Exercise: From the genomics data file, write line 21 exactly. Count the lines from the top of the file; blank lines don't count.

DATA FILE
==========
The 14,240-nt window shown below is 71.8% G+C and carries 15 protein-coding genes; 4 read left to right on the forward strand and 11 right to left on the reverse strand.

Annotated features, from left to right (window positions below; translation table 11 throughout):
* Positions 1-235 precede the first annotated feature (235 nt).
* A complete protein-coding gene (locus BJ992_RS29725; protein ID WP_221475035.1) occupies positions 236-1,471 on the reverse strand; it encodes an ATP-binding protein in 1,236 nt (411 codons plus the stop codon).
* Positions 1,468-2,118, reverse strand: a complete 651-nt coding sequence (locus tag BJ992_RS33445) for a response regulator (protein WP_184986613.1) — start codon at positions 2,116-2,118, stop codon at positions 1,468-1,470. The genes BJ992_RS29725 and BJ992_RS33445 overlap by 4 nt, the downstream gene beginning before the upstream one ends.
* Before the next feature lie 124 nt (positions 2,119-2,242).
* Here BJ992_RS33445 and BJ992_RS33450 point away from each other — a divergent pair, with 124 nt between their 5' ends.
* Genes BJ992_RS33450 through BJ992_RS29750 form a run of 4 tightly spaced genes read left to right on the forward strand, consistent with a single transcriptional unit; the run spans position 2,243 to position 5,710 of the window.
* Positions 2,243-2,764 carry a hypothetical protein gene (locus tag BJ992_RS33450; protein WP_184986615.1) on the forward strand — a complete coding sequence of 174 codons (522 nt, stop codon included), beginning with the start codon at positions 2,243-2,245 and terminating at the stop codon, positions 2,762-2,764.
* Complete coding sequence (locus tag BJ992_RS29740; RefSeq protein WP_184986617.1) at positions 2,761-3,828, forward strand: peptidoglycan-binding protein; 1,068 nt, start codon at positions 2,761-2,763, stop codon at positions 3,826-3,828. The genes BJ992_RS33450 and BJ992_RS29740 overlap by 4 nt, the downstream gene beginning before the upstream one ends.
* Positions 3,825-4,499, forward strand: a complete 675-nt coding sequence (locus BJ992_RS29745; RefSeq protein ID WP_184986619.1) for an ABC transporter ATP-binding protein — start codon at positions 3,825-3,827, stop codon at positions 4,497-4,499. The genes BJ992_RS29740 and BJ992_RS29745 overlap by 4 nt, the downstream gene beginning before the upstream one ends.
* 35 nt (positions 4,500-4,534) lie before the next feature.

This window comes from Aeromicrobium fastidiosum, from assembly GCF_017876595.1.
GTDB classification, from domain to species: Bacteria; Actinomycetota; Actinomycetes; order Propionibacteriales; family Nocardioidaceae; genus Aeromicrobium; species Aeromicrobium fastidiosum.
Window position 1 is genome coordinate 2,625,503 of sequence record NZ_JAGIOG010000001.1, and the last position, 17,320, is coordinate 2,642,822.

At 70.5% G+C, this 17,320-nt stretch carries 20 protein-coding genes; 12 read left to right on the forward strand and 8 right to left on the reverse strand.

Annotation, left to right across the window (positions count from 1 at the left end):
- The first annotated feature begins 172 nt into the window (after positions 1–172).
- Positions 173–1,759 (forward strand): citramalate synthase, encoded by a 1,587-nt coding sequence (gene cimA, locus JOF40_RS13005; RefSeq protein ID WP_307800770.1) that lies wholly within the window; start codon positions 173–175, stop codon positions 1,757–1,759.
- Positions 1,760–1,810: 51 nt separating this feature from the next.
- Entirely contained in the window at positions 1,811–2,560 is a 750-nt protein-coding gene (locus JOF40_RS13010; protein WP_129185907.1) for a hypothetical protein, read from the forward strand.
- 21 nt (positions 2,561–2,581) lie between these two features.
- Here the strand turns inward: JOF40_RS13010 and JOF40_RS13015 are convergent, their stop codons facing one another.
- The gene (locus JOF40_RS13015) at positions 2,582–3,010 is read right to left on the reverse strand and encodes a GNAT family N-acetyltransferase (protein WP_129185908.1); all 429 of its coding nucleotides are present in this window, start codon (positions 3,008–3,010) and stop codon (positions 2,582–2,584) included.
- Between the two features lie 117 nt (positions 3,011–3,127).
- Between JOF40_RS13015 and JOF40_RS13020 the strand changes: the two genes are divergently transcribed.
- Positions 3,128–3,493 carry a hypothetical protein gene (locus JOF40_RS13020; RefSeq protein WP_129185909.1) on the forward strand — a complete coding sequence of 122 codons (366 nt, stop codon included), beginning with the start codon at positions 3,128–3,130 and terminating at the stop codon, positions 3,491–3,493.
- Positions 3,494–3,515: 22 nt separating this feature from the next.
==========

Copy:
- Entirely contained in the window at positions 1,811–2,560 is a 750-nt protein-coding gene (locus JOF40_RS13010; protein WP_129185907.1) for a hypothetical protein, read from the forward strand.